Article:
A recent NASA mission has discovered that the atmosphere on Mars has many similarities to that of Earth. Metal atoms, contained in dust particles, float down from the solar system and become trapped in the atmosphere of a planet. Energetic particles, for example from the Sun, can then rip electrons from the metal atoms, forming ions. Historically, we haven’t known what happens to these ions. Depending on the specifics of the planet in question, it’s possible these ions remain in the atmosphere for some time or quickly dissipate.
The NASA MAVEN, Mars Atmosphere and Volatile Evolution Mission, has helped illuminate the answer to this question. Sent to Mars back in 2013, MAVEN studies the atmosphere of the red planet. In 2014, the probe identified metals in Mars’s atmosphere, likely associated with the passage of a comet, “Sliding Spring.” This month, the probe detected metal ions again, this time with no major causative events. Without any other explanation, scientists have proposed that the metal ions have persisted for an extended time in the Martian atmosphere. This would be the first discovery suggesting a permanent presence of ions in an atmosphere other than that of Earth.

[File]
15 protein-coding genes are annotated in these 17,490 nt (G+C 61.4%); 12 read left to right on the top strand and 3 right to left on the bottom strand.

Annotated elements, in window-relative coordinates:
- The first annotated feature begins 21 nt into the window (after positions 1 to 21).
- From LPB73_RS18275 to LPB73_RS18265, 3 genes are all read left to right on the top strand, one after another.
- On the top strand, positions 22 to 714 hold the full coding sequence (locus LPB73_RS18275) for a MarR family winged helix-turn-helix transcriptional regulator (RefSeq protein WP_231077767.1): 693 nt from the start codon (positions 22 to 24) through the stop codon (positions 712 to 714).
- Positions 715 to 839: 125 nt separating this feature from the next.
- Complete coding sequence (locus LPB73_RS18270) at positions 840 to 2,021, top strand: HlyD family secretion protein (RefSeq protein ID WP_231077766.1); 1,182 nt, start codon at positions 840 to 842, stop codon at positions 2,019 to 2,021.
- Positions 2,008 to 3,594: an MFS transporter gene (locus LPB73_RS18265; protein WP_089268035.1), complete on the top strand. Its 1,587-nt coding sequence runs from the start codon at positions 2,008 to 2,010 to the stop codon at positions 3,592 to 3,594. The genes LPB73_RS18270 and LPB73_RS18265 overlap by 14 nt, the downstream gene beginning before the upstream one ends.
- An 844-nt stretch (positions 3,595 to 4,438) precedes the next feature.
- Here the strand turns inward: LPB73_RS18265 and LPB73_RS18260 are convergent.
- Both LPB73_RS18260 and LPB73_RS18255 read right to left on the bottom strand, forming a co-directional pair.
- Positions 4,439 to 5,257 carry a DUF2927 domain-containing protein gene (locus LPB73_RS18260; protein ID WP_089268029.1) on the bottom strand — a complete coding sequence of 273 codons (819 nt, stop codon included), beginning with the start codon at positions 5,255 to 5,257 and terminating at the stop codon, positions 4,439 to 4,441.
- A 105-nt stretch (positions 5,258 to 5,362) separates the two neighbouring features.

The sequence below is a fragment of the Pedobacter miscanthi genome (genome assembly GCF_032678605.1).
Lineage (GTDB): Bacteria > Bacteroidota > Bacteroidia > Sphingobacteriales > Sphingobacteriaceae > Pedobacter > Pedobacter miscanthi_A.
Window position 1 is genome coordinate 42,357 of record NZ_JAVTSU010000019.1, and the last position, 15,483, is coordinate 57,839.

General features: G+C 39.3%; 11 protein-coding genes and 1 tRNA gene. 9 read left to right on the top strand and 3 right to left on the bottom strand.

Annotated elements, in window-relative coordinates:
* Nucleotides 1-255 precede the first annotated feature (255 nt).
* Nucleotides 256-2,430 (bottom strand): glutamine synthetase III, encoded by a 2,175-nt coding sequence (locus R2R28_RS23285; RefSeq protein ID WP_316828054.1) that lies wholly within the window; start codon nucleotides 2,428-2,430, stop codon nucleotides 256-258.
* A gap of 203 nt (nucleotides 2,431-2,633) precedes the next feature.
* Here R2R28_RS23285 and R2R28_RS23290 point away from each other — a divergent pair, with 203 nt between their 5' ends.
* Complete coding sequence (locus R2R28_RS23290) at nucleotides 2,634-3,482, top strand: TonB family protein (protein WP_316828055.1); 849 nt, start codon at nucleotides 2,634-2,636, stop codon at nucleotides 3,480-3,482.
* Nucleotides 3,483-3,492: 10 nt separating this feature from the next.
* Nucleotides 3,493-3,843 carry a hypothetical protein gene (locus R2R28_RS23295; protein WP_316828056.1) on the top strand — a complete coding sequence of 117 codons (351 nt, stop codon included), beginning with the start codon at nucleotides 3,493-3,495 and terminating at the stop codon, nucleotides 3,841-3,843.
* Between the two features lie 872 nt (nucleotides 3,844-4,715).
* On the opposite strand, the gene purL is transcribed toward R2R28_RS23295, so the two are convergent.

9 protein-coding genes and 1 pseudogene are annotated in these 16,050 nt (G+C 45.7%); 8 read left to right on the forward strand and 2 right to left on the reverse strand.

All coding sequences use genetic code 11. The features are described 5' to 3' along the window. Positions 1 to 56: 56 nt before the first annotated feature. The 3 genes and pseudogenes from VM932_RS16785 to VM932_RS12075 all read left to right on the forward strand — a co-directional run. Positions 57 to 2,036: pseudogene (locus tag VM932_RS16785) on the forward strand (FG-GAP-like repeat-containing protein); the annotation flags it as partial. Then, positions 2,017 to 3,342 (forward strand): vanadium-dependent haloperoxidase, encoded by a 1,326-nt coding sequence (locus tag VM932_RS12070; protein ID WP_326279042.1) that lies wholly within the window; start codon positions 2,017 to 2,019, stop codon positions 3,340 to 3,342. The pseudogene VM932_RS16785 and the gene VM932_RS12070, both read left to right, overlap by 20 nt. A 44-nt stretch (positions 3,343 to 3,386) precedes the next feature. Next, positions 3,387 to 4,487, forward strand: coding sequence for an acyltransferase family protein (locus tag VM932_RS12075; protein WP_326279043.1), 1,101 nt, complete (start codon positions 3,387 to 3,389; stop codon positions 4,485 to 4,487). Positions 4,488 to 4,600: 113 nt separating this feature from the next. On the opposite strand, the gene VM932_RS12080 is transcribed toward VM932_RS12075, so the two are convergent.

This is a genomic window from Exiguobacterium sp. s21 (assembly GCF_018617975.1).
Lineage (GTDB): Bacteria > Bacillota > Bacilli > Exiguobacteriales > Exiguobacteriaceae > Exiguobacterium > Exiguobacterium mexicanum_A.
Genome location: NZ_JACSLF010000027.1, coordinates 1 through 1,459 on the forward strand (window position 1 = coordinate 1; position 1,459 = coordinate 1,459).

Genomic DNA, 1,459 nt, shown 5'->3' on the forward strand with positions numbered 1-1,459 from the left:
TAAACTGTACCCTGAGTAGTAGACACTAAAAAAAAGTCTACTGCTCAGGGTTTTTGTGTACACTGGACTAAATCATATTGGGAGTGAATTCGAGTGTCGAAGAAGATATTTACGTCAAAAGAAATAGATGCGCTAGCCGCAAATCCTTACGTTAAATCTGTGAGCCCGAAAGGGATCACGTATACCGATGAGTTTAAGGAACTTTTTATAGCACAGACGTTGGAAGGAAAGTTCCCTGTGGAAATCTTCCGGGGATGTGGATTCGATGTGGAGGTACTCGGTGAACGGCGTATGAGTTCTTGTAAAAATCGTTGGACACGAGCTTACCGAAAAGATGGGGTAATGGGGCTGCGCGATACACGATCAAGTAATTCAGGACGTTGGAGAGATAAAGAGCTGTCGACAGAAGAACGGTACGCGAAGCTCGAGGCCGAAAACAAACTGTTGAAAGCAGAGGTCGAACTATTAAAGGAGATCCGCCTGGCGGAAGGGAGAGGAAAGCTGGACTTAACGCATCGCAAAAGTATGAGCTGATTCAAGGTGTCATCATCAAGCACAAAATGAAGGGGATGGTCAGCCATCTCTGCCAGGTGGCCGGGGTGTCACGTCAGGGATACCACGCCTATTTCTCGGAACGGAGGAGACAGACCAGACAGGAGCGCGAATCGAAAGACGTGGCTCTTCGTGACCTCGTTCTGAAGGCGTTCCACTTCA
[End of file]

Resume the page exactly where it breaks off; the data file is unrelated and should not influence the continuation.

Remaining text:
Unlike Earth, Mars’ has a limited and localized magnetic field, so these ions are likely to behave differently from those in the Earth’s atmosphere. On Earth, metallic ions are swirled around by the planet’s strong magnetic fields and shaped into distinct layers. By comparing and contrasting the two atmospheres, scientists will be able to develop unprecedented understanding of atmospheric dynamics.
Acknowledgments: Many thanks to Jean C. Rivera-Rios from Harvard’s School of Engineering and Applied Sciences for her insightful commentary.
Managing Correspondent: Emily Kerr
Media Coverage: Fox News: Metal detected in Mars’ atmosphere The scientists working on this project collaborated closely with the journalists who originally published this story. This article is therefore provides an excellent summary of the scientific work.
Scientific Article: Unique, non-Earthlike, meteoritic ion behavior in upper atmosphere of Mars